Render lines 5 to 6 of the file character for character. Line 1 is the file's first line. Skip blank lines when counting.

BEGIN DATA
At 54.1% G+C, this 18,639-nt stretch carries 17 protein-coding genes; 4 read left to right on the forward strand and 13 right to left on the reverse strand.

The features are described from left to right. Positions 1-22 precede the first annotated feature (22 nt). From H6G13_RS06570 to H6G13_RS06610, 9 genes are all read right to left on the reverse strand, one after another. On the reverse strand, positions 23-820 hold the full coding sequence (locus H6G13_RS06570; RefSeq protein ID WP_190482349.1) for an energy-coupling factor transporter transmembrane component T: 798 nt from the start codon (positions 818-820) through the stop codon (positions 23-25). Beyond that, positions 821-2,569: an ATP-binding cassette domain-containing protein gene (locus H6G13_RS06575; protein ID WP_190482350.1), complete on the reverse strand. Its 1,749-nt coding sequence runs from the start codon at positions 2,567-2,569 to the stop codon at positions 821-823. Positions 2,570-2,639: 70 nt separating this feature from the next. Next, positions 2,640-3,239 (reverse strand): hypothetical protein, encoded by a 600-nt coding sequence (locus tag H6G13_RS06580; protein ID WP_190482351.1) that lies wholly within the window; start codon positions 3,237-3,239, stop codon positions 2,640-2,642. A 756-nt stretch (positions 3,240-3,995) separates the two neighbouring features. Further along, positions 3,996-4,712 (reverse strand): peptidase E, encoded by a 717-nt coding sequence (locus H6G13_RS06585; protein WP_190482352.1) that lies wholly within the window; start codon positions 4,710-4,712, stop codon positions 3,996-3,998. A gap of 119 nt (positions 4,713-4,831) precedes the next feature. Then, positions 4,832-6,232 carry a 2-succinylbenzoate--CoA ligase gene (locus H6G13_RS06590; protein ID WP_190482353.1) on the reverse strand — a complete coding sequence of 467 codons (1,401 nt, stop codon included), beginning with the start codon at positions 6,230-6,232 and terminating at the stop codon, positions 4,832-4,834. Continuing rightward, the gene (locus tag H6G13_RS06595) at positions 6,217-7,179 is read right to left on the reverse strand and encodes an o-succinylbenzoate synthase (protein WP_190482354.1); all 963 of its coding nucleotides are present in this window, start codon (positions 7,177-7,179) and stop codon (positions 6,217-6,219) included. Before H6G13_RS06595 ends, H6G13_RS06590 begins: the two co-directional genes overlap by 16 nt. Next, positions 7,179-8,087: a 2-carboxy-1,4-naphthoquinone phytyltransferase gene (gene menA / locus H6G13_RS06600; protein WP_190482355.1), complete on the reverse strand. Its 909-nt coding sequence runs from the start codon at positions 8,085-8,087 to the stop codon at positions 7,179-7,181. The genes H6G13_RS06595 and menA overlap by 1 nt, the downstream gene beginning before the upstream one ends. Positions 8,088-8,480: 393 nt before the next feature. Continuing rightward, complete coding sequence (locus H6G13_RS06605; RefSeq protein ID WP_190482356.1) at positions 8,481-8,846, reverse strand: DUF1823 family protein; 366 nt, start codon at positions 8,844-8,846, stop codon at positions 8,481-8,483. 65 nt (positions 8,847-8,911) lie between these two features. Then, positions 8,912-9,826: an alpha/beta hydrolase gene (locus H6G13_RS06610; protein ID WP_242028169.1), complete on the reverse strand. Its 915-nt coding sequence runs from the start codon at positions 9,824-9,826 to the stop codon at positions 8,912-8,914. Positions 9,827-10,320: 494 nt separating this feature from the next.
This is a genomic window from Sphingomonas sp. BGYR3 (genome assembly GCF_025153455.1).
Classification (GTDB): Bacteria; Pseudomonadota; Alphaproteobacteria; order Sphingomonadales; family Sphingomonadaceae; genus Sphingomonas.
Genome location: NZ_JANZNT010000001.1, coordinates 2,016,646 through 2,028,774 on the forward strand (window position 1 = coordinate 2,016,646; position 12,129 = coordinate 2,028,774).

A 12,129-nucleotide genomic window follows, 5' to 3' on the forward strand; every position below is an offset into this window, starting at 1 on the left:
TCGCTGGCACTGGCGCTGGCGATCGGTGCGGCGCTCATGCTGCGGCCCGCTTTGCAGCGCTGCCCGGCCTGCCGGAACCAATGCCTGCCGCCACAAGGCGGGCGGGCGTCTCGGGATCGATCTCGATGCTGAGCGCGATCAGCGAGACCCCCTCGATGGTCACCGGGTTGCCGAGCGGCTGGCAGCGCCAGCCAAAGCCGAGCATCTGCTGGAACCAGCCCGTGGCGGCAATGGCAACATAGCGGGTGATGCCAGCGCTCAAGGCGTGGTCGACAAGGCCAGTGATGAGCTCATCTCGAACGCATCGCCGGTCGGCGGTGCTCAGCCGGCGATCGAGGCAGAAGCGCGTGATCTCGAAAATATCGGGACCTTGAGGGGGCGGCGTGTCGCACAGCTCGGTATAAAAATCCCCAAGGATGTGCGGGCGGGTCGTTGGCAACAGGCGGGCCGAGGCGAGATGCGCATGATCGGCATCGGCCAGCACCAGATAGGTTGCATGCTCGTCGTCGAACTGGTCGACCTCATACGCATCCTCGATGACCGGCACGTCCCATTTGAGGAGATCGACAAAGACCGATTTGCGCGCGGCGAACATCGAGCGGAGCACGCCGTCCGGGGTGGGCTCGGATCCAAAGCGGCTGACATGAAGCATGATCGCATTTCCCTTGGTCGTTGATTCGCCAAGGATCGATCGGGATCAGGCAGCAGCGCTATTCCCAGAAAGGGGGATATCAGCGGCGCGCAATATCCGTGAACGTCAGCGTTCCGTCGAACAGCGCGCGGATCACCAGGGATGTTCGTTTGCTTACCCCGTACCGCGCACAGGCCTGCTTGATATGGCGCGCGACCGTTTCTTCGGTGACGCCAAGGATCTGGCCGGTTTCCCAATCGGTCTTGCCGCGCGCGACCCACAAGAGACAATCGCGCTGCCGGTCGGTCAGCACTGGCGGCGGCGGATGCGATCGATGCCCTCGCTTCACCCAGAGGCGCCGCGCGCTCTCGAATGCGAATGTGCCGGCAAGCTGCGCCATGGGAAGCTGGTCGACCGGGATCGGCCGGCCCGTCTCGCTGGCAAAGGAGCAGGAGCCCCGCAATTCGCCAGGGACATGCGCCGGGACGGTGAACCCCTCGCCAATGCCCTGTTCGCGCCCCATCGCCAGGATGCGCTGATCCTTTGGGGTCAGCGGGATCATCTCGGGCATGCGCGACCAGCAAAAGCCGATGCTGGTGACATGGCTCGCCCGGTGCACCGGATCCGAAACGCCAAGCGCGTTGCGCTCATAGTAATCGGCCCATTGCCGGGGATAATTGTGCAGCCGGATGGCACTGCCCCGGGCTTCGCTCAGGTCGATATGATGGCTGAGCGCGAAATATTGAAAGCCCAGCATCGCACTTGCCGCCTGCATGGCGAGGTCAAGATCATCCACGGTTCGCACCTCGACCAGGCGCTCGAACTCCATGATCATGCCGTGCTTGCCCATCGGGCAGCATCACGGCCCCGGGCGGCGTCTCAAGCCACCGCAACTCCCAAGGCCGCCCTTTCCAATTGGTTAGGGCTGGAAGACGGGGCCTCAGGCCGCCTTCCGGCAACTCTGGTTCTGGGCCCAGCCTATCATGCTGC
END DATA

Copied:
Genome location: NZ_JANZNT010000001.1, coordinates 2,016,646 through 2,028,774 on the forward strand (window position 1 = coordinate 2,016,646; position 12,129 = coordinate 2,028,774).

A 12,129-nucleotide genomic window follows, 5' to 3' on the forward strand; every position below is an offset into this window, starting at 1 on the left: